• A Brief Historiography of Parthian Art, from Winckelmann to Rostovtzeff

    Author(s):
    Henry Colburn (see profile)
    Date:
    2023
    Group(s):
    Ancient Greece & Rome, Ancient Near East, Archaeology, Classical archaeology
    Subject(s):
    Parthians, Arsacid dynasty, 247 B.C.-224 A.D., Classical antiquities, Art, Ancient--Iranian influences
    Item Type:
    Article
    Permanent URL:
    https://doi.org/10.17613/4q1z-jt15
    Abstract:
    The early history of the study of Parthian art may be profitably divided into three overlapping phases. The first phase, ‘Ordering’, begins with Johann Joachim Winckelmann’s dismissive assessment of Parthian art, at this point known mainly from coins, as derivative and barbaric. The second phase, ‘Exploration’, begins in the mid-nineteenth century with the advent of archaeological excavation in Mesopotamia and the documentation of rock reliefs and architectural remains in Persia by travellers such as Flandin and Coste. The third phase, ‘Grand Narratives’, occurs primarily in the 1930s, when the first major efforts to synthesize Parthian art were undertaken by Arthur Upham Pope, Ernst Herzfeld, Neilson Debevoise and Michael Rostovtzeff. While Pope and Herzfeld treated Parthian art as a nadir between the Achaemenid and Sasanian Empires, a view adopted in many subsequent studies, Debevoise and Rostovtzeff considered it to be a vibrant and original phenomenon.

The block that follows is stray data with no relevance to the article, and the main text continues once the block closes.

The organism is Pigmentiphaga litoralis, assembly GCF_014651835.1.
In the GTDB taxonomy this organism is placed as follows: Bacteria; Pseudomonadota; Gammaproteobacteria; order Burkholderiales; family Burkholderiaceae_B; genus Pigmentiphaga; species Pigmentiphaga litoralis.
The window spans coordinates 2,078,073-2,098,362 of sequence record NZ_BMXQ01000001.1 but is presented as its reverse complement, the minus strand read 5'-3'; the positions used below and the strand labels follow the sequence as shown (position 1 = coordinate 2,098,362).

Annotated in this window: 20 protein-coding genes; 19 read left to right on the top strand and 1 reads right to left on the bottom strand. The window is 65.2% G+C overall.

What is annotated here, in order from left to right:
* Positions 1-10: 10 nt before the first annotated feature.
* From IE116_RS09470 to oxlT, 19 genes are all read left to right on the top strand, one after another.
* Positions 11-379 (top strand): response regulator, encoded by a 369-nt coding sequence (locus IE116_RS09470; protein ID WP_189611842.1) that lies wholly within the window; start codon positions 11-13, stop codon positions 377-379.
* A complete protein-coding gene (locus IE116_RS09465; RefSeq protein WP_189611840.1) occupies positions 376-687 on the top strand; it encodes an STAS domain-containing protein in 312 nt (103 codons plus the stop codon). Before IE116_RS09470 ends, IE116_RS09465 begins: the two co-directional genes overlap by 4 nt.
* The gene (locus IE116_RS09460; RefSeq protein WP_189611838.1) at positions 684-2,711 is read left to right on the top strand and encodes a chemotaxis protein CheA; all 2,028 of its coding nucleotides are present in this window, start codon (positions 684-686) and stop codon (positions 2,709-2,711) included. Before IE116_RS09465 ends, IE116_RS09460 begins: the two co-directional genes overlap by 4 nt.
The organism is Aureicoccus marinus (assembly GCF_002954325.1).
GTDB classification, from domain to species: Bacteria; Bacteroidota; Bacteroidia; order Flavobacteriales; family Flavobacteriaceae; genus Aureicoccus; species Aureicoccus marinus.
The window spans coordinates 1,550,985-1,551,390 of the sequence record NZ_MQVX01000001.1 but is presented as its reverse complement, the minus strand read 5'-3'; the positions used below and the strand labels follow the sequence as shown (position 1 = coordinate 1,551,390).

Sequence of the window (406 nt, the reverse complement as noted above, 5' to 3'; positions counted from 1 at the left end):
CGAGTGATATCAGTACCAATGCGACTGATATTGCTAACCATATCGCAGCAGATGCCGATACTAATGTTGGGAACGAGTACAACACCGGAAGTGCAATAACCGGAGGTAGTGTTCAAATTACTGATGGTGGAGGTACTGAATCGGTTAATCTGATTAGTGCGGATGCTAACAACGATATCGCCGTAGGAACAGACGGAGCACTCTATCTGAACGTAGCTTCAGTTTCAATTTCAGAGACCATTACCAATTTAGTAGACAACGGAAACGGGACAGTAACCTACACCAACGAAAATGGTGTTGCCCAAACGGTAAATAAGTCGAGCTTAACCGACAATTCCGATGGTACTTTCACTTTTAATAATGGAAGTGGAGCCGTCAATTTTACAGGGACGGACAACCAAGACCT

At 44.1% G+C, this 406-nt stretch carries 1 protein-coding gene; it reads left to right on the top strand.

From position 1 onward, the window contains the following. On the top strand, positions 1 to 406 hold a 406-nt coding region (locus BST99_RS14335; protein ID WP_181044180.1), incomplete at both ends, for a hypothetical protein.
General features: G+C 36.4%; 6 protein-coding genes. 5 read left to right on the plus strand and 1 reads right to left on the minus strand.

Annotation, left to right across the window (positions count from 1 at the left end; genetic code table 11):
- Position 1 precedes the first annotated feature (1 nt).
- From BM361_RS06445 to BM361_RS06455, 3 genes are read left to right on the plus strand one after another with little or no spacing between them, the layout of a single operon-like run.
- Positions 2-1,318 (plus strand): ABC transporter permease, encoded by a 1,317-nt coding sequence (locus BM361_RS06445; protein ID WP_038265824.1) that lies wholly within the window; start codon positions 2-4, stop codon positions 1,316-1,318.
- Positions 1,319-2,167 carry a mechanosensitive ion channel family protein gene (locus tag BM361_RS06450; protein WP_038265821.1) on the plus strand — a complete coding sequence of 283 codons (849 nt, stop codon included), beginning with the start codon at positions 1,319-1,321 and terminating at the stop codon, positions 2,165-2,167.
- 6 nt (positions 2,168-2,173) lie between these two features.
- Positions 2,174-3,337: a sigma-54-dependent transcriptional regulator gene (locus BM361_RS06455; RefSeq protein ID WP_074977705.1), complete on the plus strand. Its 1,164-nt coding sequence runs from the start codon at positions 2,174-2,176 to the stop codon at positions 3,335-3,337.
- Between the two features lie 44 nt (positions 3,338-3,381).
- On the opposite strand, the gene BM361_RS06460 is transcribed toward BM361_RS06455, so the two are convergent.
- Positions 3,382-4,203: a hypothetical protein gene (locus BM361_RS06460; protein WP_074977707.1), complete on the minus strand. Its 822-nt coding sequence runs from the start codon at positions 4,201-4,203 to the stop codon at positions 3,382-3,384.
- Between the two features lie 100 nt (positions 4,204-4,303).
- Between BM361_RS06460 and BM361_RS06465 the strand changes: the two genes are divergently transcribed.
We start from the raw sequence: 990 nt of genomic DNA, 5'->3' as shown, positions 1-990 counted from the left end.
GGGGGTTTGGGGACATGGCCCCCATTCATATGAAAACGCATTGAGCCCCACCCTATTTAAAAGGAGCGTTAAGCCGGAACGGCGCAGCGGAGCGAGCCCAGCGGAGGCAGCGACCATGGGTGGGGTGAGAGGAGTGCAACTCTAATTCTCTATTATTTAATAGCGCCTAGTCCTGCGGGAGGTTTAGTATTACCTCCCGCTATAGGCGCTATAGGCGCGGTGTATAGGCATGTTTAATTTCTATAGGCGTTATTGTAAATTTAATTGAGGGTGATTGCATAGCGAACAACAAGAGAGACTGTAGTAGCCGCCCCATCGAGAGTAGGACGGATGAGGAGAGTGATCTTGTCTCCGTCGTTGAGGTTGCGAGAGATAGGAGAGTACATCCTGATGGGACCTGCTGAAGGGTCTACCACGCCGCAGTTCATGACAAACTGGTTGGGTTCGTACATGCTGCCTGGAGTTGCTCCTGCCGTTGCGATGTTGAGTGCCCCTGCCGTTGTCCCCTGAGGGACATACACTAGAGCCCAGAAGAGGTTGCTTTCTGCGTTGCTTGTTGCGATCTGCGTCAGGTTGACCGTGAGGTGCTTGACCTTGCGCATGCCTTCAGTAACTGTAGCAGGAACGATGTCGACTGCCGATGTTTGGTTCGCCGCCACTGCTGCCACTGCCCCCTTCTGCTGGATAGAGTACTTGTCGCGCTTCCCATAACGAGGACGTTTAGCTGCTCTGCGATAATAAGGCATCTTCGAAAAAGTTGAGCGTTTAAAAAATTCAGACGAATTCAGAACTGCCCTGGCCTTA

Metadata:
    Published as:
    Journal article    
    Status:
    Published
    Last Updated:
    9 months ago
    License:
    Attribution

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